One could argue that “learning” is no longer attached to physical mobility. In other words, this privilege of learning that was previously attached, at least to the one-time, physical mobility that is afforded to exiles is no longer that exclusive a privilege given the internet’s facilitation of information access. There is no denying that the internet has provided us with a never-ending bank of knowledge. However, firstly, this assumes everyone has equal access or has access at all — a naive and faulty assumption given that only approximately 59% of the global population actually have internet access.

Even if one does have access, not all “accesses” are created equal. Wherever we are in the world, we cannot ignore the role of the privately, governmentally, or publicly owned organizations through which we access the internet, also known as internet service providers (ISPs), in mediating our access to information by censoring and blocking different sites and to different extents when convenient.

Additionally, the undeniable digital language divide means that depending on the language you operate in, your access to information through Google searches or social media searches is a very different experience compared to others who operate in a different language. Different is not always good — especially if you do not speak English.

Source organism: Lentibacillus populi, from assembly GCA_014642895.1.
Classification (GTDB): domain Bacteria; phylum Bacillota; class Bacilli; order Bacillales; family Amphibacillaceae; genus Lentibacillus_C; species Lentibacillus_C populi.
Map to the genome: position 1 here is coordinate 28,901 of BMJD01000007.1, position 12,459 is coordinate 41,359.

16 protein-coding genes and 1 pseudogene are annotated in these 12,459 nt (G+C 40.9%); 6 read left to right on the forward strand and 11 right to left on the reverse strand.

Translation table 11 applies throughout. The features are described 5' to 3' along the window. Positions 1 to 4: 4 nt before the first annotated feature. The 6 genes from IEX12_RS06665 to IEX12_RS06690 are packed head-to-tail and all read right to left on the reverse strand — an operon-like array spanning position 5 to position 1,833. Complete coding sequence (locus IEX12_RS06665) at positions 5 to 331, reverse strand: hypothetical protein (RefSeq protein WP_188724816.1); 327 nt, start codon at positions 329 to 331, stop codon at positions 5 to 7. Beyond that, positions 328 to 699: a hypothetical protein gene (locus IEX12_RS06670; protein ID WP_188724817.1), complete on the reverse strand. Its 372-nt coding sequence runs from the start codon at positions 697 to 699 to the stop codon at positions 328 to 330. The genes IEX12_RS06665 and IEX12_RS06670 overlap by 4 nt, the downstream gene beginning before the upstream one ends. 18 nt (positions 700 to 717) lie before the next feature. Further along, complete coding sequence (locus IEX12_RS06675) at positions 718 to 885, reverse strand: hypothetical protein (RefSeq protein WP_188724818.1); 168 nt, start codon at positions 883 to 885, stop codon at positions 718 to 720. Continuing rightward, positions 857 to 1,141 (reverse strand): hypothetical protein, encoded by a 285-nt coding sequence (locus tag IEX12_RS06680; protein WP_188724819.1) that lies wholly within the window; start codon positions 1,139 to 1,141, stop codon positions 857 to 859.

An Oxford study by Mark Graham and Matthew Zook on Google searches in the West Bank showed that searches in Arabic usually result in only 20% to 25% of the number of results the same search term brings in English. At a time when most of our information has migrated to the digital realm, the privilege of speaking a Western language online, which many, but of course not all, exiles do, is quite notable.

While it helps to separate what is online from what is offline, the line between the two is as blurry as ever as we use the internet to guide even the smallest of our daily activities. The same study I reference above also shows that a search for the word restaurant on Google Maps using three different languages (Arabic, English, and Hebrew) leads users to different parts of the same city for dining options.